Anglers on the sea between the southern coast of Texas to the top of Maine often fish for redfish. But, what is a redfish?
The species of fish you refer to when you say “redfish” depends largely on where you’re from or where you’re fishing. There are four main species of redfish in the United States and the regions they are found have large areas of overlap.
1. Red snapper
The first species of redfish is the red snapper. These guys can be found in the Gulf of Mexico and along the southeastern coast. They have been seen as far north as Massachusetts, but are not very common that far. Red snapper are light red, with a higher intensity of color on their backs, and white bellies.
The record weight is 85 pounds and they can grow up to 39 inches. These guys are nibblers and pretty picky about bait, so a gentle and patient touch is often needed. They can be found most often in reef-like environments.
2. Red drum
The second species often referred to as redfish is the red drum. Like the red snapper, red drum are most often found in the Gulf of Mexico and up/around the coast to Florida. They have also been seen as far as Massachusetts. Immature red drum prefer the grassy, marshy areas in bays and estuaries while mature red drum, including bulls, prefer rocky outcroppings like jetties and other man-made features.
They have a dark red/brown coloration on their back that fades to white on their bellies. They nearly always have a black spot on the upper part of the tail near the base. They can have multiple spots, although it is somewhat rare. The red drum is a protected game fish as of 2007 and, as a result, commercial fishing for red drum is not allowed in federal waters or most state waters.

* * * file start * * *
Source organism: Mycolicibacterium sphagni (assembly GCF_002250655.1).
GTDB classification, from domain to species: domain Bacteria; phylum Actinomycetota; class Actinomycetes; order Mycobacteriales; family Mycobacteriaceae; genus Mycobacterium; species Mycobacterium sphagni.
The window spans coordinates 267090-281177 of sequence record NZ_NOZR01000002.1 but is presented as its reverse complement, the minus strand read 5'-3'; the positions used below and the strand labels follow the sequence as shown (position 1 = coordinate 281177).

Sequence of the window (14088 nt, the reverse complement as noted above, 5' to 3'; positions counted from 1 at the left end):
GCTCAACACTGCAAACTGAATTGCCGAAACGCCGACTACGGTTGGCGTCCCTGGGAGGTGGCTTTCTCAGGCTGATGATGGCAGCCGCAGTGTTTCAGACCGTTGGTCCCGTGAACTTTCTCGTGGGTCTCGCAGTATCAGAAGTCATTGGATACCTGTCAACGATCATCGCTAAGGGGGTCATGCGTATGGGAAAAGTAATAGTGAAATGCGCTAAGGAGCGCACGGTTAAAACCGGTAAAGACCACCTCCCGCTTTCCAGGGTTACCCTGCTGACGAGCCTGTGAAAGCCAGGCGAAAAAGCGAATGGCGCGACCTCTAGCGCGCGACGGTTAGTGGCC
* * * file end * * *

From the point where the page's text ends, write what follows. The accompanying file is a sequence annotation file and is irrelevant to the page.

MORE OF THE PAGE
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3. Rose fish
The third species on this list is the rose fish. The rose fish is a species of rockfish most commonly found in the North Atlantic. They prefer deeper water ranging from 330 feet to 3,280 feet. Mature rose fish are bright red in color while immature rose fish are a lighter/browner color and can be found in more coastal waters. Rose fish can reach upwards of a meter in length, but are often only half that size.
4. Acadian redfish
The last species in the U.S. to be monikered “redfish” and the only species on the list to actually have “redfish” in its name, is the Acadian redfish. Like the rose fish, they prefer colder waters, generally being found from Virginia to Greenland/Iceland. Unlike the rose fish, they enjoy depths between 230 feet and 1,640 feet especially along the seabed in areas with clay-silt or rocky bottoms.
Unlike red snappers, acadian redfish will bite just about anything and like all the fish on this list are particularly tasty. This caused the acadian redfish to be declared endangered until 2012 at which point the species’ population was considered rebuilt.
Redfish is a popular seafood, mostly in Maine, and is known as a good lobster bait. Now when you catch a redfish you can know what species you are eating!